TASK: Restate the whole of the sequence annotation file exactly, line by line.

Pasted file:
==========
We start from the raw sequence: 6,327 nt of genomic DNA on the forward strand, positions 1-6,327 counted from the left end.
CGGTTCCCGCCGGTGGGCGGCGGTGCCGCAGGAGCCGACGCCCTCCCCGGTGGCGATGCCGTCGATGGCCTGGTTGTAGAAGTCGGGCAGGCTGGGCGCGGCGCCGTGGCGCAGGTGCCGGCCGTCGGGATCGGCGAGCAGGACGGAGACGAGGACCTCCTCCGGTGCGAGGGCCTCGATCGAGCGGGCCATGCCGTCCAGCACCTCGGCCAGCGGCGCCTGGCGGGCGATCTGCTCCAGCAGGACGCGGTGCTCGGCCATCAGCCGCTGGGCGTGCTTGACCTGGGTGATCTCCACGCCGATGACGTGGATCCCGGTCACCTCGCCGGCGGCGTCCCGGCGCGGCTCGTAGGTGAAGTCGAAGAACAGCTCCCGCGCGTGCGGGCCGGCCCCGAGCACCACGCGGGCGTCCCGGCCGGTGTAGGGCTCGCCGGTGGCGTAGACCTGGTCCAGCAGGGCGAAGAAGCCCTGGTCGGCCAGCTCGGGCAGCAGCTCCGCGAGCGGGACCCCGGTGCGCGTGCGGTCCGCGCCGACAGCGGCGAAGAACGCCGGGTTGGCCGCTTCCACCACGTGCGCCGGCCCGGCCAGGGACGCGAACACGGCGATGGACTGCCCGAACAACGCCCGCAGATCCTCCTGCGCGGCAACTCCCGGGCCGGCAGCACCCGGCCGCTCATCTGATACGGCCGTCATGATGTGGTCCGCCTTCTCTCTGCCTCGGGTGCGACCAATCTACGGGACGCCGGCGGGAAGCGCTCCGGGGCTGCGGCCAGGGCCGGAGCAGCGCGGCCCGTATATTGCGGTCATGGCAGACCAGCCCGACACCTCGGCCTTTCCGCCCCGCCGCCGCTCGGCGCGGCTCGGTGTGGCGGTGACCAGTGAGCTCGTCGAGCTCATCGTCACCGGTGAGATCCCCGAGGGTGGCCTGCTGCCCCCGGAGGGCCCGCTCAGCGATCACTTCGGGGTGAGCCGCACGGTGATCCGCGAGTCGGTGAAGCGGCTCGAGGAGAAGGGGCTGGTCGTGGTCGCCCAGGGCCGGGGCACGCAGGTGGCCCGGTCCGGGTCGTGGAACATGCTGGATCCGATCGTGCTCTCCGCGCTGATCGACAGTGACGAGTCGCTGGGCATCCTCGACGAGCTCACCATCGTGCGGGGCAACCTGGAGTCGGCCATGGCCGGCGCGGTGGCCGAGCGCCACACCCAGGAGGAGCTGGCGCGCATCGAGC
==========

We start from the raw sequence: 6,327 nt of genomic DNA on the forward strand, positions 1-6,327 counted from the left end.
CGGTTCCCGCCGGTGGGCGGCGGTGCCGCAGGAGCCGACGCCCTCCCCGGTGGCGATGCCGTCGATGGCCTGGTTGTAGAAGTCGGGCAGGCTGGGCGCGGCGCCGTGGCGCAGGTGCCGGCCGTCGGGATCGGCGAGCAGGACGGAGACGAGGACCTCCTCCGGTGCGAGGGCCTCGATCGAGCGGGCCATGCCGTCCAGCACCTCGGCCAGCGGCGCCTGGCGGGCGATCTGCTCCAGCAGGACGCGGTGCTCGGCCATCAGCCGCTGGGCGTGCTTGACCTGGGTGATCTCCACGCCGATGACGTGGATCCCGGTCACCTCGCCGGCGGCGTCCCGGCGCGGCTCGTAGGTGAAGTCGAAGAACAGCTCCCGCGCGTGCGGGCCGGCCCCGAGCACCACGCGGGCGTCCCGGCCGGTGTAGGGCTCGCCGGTGGCGTAGACCTGGTCCAGCAGGGCGAAGAAGCCCTGGTCGGCCAGCTCGGGCAGCAGCTCCGCGAGCGGGACCCCGGTGCGCGTGCGGTCCGCGCCGACAGCGGCGAAGAACGCCGGGTTGGCCGCTTCCACCACGTGCGCCGGCCCGGCCAGGGACGCGAACACGGCGATGGACTGCCCGAACAACGCCCGCAGATCCTCCTGCGCGGCAACTCCCGGGCCGGCAGCACCCGGCCGCTCATCTGATACGGCCGTCATGATGTGGTCCGCCTTCTCTCTGCCTCGGGTGCGACCAATCTACGGGACGCCGGCGGGAAGCGCTCCGGGGCTGCGGCCAGGGCCGGAGCAGCGCGGCCCGTATATTGCGGTCATGGCAGACCAGCCCGACACCTCGGCCTTTCCGCCCCGCCGCCGCTCGGCGCGGCTCGGTGTGGCGGTGACCAGTGAGCTCGTCGAGCTCATCGTCACCGGTGAGATCCCCGAGGGTGGCCTGCTGCCCCCGGAGGGCCCGCTCAGCGATCACTTCGGGGTGAGCCGCACGGTGATCCGCGAGTCGGTGAAGCGGCTCGAGGAGAAGGGGCTGGTCGTGGTCGCCCAGGGCCGGGGCACGCAGGTGGCCCGGTCCGGGTCGTGGAACATGCTGGATCCGATCGTGCTCTCCGCGCTGATCGACAGTGACGAGTCGCTGGGCATCCTCGACGAGCTCACCATCGTGCGGGGCAACCTGGAGTCGGCCATGGCCGGCGCGGTGGCCGAGCGCCACACCCAGGAGGAGCTGGCGCGCATCGAGC